# Hot Education How-Tos

### Make Slime Without Borax: 5 Easy Recipes for Gooey Homemade Ooze

One of the only things I remember from watching Nickelodeon as a kid is the epic green slime. Looking back, I don't know what was so great about it, but every kid my age thought that being drenched in slime would be the coolest thing on earth.

### How To: Find the Percent Given Two Numbers

Whether you're shopping for deals, need help with a little math, or any number of other occasions, it's a valuable skill to know how to quickly figure out a percentage given two numbers.

### How To: The Best Investigatory Projects in Science: 16 Fun & Easy Ideas to Kickstart Your Project

Most of us have conducted an investigatory science project without even knowing it, or at least without knowing that's what it was called. Most science experiments performed, from elementary to high school students and all the way up to professional scientists, are investigatory projects.

### How To: Build a wind turbine with PVC windmill blades

In this Education video tutorial you will learn how to build a wind turbine with PVC windmill blades. This project when completed will charge a 12V battery. You can turn a motor in to a generator. When you spin the shaft on the generator, electricity is generated. So you get a motor with a flywheel and attach the turbine blades to it. When the blades turn with wind action, electricity will be generated. Take PVC pipes, 8" in diameter and 24" long. Cut the blades out of the pipe as per directi...

### How To: Calculate Faster Than a Calculator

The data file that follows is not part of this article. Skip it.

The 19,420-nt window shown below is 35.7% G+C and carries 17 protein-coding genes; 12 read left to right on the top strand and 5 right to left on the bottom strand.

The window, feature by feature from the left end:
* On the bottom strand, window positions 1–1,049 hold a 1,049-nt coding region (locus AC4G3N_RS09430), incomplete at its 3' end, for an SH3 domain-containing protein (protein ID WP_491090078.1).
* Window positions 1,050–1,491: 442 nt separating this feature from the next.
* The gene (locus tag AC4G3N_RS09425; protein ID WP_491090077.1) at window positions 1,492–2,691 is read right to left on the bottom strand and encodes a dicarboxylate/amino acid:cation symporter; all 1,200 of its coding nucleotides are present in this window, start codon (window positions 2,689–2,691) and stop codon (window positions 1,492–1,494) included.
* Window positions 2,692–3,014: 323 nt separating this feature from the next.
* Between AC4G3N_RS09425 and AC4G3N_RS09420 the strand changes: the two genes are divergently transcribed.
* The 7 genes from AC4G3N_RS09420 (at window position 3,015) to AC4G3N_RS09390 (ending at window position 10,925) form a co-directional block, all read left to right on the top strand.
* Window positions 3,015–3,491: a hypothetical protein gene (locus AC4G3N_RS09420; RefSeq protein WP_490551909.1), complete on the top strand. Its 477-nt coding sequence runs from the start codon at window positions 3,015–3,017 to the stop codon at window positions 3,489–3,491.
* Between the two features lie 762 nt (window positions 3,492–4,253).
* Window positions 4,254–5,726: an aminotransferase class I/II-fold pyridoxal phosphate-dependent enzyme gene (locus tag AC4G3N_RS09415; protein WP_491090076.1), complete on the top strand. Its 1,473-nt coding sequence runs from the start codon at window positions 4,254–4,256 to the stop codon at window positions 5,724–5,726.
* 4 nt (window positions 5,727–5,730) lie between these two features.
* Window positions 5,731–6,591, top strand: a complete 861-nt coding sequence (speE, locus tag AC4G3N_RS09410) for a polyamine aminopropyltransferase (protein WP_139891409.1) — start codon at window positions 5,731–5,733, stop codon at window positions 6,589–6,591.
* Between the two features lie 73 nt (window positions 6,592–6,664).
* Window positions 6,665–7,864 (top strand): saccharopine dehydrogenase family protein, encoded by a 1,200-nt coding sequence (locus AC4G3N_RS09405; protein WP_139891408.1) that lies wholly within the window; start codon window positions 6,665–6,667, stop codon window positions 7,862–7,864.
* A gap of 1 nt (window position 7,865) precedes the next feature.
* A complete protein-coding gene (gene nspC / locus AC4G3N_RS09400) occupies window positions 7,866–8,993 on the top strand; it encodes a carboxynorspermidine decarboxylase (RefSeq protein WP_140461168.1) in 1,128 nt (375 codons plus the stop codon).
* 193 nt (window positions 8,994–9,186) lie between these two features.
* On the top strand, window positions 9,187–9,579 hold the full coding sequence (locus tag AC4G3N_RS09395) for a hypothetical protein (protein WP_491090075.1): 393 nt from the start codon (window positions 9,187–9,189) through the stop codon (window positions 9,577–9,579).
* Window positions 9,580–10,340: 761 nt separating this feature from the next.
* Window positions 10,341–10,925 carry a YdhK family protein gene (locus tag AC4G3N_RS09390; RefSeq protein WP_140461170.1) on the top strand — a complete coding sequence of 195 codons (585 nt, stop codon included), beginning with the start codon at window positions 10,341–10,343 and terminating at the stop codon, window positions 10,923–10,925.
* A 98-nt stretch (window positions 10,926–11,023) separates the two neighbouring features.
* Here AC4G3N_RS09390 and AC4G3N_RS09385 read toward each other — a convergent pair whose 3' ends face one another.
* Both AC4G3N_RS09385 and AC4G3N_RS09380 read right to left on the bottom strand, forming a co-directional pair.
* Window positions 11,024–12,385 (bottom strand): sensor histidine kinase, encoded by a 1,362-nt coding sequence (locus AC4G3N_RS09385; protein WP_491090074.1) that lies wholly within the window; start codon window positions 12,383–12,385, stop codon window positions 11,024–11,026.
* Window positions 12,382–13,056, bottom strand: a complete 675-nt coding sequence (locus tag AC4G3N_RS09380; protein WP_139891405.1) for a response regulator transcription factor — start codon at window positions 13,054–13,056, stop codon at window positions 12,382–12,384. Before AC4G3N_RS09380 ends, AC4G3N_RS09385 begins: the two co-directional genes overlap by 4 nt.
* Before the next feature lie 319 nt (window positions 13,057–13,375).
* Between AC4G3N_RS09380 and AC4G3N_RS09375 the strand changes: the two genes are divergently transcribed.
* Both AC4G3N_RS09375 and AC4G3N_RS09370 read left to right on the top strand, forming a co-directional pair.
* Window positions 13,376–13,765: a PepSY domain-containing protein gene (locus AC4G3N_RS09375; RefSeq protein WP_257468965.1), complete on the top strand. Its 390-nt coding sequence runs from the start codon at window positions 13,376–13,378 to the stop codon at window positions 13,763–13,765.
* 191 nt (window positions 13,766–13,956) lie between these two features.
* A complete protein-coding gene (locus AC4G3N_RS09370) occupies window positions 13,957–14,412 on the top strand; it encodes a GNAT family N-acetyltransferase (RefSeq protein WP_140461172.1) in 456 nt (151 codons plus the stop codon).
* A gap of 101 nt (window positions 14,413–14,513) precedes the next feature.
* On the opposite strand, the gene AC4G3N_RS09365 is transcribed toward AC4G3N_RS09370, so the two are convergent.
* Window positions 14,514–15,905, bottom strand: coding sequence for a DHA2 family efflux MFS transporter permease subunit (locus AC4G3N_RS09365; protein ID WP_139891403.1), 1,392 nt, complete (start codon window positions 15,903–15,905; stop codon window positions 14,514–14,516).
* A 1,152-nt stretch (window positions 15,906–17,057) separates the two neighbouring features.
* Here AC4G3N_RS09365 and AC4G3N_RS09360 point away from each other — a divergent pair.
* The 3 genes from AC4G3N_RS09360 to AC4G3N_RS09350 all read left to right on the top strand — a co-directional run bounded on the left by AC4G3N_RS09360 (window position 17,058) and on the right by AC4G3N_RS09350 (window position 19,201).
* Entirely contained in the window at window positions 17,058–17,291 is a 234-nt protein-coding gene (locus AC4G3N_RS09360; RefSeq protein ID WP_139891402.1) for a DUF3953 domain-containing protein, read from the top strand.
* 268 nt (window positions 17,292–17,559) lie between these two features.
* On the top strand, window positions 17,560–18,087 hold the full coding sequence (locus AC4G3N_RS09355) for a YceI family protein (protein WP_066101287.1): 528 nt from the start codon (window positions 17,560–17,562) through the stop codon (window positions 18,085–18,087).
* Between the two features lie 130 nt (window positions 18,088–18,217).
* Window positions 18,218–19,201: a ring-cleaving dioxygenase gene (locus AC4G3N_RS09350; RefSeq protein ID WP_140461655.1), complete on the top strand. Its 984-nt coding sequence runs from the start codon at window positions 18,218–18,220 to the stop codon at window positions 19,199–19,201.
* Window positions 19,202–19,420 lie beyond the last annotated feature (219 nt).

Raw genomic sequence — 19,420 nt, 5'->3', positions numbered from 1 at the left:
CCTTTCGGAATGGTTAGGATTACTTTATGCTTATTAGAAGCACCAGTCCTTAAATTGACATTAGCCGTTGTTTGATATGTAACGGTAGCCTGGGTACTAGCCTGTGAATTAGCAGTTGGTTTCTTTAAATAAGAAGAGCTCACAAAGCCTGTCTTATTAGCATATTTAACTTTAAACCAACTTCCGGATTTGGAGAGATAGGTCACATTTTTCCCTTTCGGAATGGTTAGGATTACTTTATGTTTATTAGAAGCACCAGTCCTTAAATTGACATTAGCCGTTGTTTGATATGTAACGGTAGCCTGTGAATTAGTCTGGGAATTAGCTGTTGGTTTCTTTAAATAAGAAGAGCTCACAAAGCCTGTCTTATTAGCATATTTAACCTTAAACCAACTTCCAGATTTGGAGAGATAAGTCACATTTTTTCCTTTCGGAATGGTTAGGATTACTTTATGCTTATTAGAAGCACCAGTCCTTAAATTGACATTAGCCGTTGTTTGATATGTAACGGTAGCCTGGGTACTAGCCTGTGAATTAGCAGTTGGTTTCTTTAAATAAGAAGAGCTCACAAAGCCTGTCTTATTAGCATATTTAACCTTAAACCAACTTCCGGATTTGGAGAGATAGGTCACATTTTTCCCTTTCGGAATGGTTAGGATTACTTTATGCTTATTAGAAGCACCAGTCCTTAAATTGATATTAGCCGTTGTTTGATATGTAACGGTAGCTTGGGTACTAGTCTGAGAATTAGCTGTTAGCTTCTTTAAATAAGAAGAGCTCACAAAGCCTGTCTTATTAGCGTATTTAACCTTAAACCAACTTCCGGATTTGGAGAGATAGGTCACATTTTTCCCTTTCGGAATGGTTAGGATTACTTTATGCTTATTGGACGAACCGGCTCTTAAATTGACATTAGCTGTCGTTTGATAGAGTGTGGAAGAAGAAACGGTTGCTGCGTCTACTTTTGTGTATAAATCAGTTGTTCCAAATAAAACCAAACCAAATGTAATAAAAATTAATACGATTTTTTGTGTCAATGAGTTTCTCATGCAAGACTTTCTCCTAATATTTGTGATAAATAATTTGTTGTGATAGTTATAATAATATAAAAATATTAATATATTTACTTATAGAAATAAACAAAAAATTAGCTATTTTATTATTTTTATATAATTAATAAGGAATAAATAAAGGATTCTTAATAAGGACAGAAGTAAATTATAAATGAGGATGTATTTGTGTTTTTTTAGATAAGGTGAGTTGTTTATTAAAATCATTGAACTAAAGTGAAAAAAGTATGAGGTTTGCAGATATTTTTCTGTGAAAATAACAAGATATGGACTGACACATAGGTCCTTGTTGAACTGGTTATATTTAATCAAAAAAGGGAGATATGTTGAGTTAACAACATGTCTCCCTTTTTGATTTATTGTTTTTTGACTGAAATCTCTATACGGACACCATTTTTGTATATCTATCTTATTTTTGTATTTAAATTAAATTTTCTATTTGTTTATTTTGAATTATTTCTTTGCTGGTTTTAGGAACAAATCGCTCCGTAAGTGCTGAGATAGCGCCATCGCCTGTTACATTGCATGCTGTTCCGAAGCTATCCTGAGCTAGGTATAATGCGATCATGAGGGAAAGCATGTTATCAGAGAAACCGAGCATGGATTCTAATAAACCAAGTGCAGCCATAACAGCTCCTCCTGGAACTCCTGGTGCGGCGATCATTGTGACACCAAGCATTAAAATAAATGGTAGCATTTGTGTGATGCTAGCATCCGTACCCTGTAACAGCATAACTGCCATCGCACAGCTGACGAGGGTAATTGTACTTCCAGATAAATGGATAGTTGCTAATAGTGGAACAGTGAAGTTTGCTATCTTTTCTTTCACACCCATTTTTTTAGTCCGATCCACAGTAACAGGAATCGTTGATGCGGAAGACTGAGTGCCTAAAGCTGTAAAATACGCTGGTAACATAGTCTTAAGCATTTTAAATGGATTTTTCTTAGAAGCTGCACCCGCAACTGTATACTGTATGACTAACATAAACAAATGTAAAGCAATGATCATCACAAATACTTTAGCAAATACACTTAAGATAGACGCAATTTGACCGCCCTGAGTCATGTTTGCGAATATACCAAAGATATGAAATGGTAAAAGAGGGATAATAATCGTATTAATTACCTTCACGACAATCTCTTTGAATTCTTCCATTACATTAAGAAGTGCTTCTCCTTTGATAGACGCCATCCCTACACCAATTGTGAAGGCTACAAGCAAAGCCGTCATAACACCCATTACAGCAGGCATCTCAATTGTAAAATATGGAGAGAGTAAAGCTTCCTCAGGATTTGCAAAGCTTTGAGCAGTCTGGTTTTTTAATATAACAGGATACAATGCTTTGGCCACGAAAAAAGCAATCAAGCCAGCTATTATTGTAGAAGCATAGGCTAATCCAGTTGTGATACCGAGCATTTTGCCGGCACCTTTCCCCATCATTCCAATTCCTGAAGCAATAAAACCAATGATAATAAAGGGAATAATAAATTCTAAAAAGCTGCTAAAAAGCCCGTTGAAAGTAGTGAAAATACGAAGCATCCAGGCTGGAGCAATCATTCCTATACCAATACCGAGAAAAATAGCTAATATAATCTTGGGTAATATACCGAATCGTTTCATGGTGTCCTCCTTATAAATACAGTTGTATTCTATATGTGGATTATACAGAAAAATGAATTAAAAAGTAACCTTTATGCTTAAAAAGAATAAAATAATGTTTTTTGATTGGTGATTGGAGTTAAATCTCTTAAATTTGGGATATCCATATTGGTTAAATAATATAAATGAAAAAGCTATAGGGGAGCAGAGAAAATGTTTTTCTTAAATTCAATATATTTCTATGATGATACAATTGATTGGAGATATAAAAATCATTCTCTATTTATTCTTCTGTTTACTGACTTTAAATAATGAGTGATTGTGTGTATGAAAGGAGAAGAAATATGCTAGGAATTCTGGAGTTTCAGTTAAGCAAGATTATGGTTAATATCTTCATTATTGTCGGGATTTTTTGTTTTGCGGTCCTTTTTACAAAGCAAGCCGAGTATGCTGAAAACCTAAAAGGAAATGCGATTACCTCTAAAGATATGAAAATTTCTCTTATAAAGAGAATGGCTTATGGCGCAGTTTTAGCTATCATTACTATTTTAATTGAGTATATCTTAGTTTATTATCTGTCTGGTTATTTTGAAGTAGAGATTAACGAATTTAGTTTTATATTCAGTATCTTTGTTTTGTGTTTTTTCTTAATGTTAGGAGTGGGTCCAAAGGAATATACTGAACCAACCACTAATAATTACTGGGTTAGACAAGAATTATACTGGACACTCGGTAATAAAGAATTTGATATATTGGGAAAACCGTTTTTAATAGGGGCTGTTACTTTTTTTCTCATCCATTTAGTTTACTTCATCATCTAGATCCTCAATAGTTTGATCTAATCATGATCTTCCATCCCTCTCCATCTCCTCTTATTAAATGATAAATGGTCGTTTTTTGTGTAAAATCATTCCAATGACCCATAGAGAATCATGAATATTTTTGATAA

When you need to crunch numbers quickly — and I mean really quickly — there's a cool method you can use to multiply two numbers together in just a few seconds.

### How To: Make potassium nitrate at home

Believe it or not, there are cheap ways to make potassium nitrate for your chemistry experiments. And the key ingredient… "sodium-free" salt.

### How To: Make a crazy foam explosion science experiment

Check out this video to see our Fantastic Foamy Fountain in action. The experiment uses Hydrogen peroxide and dry yeast. Hydrogen peroxide is similar to water but it has an extra oxygen atom. This makes it more dangerous and only adults should handle the hydrogen peroxide.

### How To: Find the area of a triangle when given 2 sides & angle

This video shows you how to easily find the area of a triangle when you know the length of 2 sides and the angle between them. The first thing you have to do is mark the sides of the triangle by a, b, c, where a is the side between A and B, b is the side between B and C and c is the side between C and A. If you know 2 of these 3 sides an you know the angle between them you can find the area of the triangle very simple: Area= (a x b x sin c)/2, where a, b are the two sides and c is the angle b...